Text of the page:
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Topic: Projector setup and 24p
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Joined: Feb 8, 2018
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Hello:
It's been 20 years now since I started to thinking in buying a home theater projector, and finally can afford it now, but I need some help from the experts.
The budget is around 500 - 1000 US dollars, and I want to take advantage of an old 175cm width screen. The room is 12 feet wide (so probably someday I can eventually get a wider screen), 14-16 feet between screen and seating distance (thinking in hang projector from the roof). The room is bright, but I can wait for night viewing if necessary, if lumens don't fit other requeriments.
The projector will be used for full HD movies and series, connected to a Panasonic BD60, a notebook and a Pioneer Elite DV47-Ai DVD, so I need Full HD resolution, and 3D Full HD (the bluray is not 3D capable, but I probably upgrade it buying another).
I'm not a serious gamer, but I want some model with no more than 33 ms of input lag, so I can look forward for a videogame console, but specially because my audio is a Pioneer Elite VSX36-TX, lacking of a delaying feature for lip sync, in case of too much delay. How much input lag is noticeable and makes lip sync annoying for viewing?
I'm also concern about the noise level, preferring something quiet even in normal lamp mode.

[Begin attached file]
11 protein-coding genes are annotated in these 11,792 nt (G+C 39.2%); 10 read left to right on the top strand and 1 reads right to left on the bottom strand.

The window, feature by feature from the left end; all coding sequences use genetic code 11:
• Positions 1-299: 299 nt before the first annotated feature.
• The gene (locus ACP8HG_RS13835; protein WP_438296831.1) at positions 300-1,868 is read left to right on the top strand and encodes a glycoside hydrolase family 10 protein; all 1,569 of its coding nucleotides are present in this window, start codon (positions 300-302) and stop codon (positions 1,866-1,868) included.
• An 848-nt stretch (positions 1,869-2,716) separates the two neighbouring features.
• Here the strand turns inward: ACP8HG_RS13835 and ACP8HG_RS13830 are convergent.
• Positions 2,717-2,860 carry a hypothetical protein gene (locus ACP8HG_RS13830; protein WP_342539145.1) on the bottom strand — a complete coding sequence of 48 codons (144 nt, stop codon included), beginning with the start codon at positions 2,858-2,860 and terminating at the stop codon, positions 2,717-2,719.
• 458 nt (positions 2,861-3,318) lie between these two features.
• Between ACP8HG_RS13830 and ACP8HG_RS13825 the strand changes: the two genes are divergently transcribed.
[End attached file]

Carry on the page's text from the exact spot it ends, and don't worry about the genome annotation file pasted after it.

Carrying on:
The other thing that concerns me is the video mode: the projector will be replacing a Philips LCD TV capable of 1080 24p video. The bluray is also capable of 24p, and I like that Cinema feeling, but I notice that the majority of projectors (in that budget, at least) doesn't have 24p "natively", and "upconverts" 24p to 144hz (some Optoma do that) or whatever. Is it noticeable in anyway, or produce some artifact or something? Can you explain to me about this 24p mode lack, and its consecuences? Would be nice to add a video mode search in the projector database of the Projector Central webpage.
I'm also concern about rainbow artifacts, I live in Argentina, and I can't go to a store and ask for a demonstration to compare projectors (stores don't have projectors, my brother will travel to USA and I ask him to buy one).
Is not important if I can't connect the DVD to the projector, I can watch DVDs thru the bluray, so it's not necessary a component or some other legacy input (but I could use it if they comes).
Thank you very much in advance, and sorry for my english.
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Joined: Mar 28, 2005
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Your TV doesn't show anything at 24fps and likely doesn't even properly handle it at a multiple of 24fps. Philips is completely clueless when it comes to engineering so they likely didn't handle it properly at all.

Theaters don't even show movies at 24fps. They show them at 72fps. They just flash the same image on screen 3 times in a row.

Projectors follow a similar model, as do some (not all) televisions. They flash the same image multiple times to maintain the frame rate.

This is standard on all projectors these days and shouldn't be a concern.

Your receiver doesn't handle HDMI, so you will need an external HDMI switcher of some sort most likely if you have cable TV along with the Blu-ray Disc. Add to that a streaming device like Roku, and you will really need a HDMI connected switcher, or an upgrade to the A/V receiver to make this work. Especially with gaming.